Deming's Point Ten
Eliminate the use of goals, targets and slogans to encourage performance.
♦ …unless training and management support are provided to help meet the goals.
♦ Posters and slogans never helped anyone do a better job.
♦ “Your work is your self-portrait. Would you sign it?” NO!!! – not when you give me defective canvas to work with, paint not suited to the job, and brushes so worn that I can not call it my work.
♦ What is wrong with posters and slogans? They are directed at the wrong people!
♦ The company will of course have goals – for example, constancy of purpose and never-ending improvement.
♦ Taken only at face value, Deming's call to eliminate goals and targets seems radical; divorced from the realities of customer and organizational requirements and demands. When viewed in the context of systems thinking and some knowledge of the theory of variation, however, this point – so goofy on its surface – is not at all radical.
♦ The theory of variation teaches us that processes will define their own capabilities, as determined by the average plus and minus three standard deviation measures. In other words, processes are stupid. They do not know and they do not care what might be our hopes, wishes, goals and targets. They will provide us only what they're capable of providing – no more, no less.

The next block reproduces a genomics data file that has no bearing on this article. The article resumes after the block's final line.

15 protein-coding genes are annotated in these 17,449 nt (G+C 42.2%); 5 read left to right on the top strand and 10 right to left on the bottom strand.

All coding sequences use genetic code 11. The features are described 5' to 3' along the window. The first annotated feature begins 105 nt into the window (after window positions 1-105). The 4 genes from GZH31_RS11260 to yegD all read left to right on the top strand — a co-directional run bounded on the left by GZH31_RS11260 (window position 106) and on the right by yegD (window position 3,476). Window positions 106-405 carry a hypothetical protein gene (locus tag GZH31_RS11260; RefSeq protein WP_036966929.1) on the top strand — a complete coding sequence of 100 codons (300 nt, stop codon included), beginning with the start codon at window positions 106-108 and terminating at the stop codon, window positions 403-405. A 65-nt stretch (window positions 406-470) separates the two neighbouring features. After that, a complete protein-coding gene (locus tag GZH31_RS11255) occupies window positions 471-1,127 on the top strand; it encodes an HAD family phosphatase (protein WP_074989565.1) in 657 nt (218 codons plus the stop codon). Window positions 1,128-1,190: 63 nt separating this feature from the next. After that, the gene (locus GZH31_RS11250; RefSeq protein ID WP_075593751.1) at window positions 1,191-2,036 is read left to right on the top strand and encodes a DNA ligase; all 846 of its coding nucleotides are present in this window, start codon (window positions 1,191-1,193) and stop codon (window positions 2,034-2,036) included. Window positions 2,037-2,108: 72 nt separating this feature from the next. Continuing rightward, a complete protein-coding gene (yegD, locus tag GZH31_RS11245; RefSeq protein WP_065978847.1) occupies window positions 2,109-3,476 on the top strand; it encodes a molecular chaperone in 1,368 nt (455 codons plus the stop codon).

♦ Point 10 is merely calling for leaders to work on improvement of processes, instead of setting goals or spouting slogans. Improving processes alone will change their capabilities and levels of performance.
♦ Both the first Bush administration and the Clinton administration set goals for American students to be number one in the world in math and science by the year 2000. They set targets to raise the high school graduation rate to 90 percent by 2000 as well.
♦ Instead, American students' standing in international tests declined, and the high school graduation rate dropped.
♦ In the absence of proper support and leadership, Bush's America 2000 and Clinton's Education 2000 goals remained just that – goals.
Management should not use posters urging workers to do better or to achieve zero defects. Instead, management should coat the walls with what it’s doing to improve things. What would you post today?
W. E. Deming, Out of the Crisis, MIT Center for Advanced Engineering Study, Cambridge, MA (1986), pp. 65-70.
J. F. Leonard, The New Philosophy for K-12 Education: A Deming Framework for Transforming America's Schools, ASQ Quality Press, Milwaukee, WI (1996), pp. 171-172.
© 2015 James F. Leonard. All rights reserved.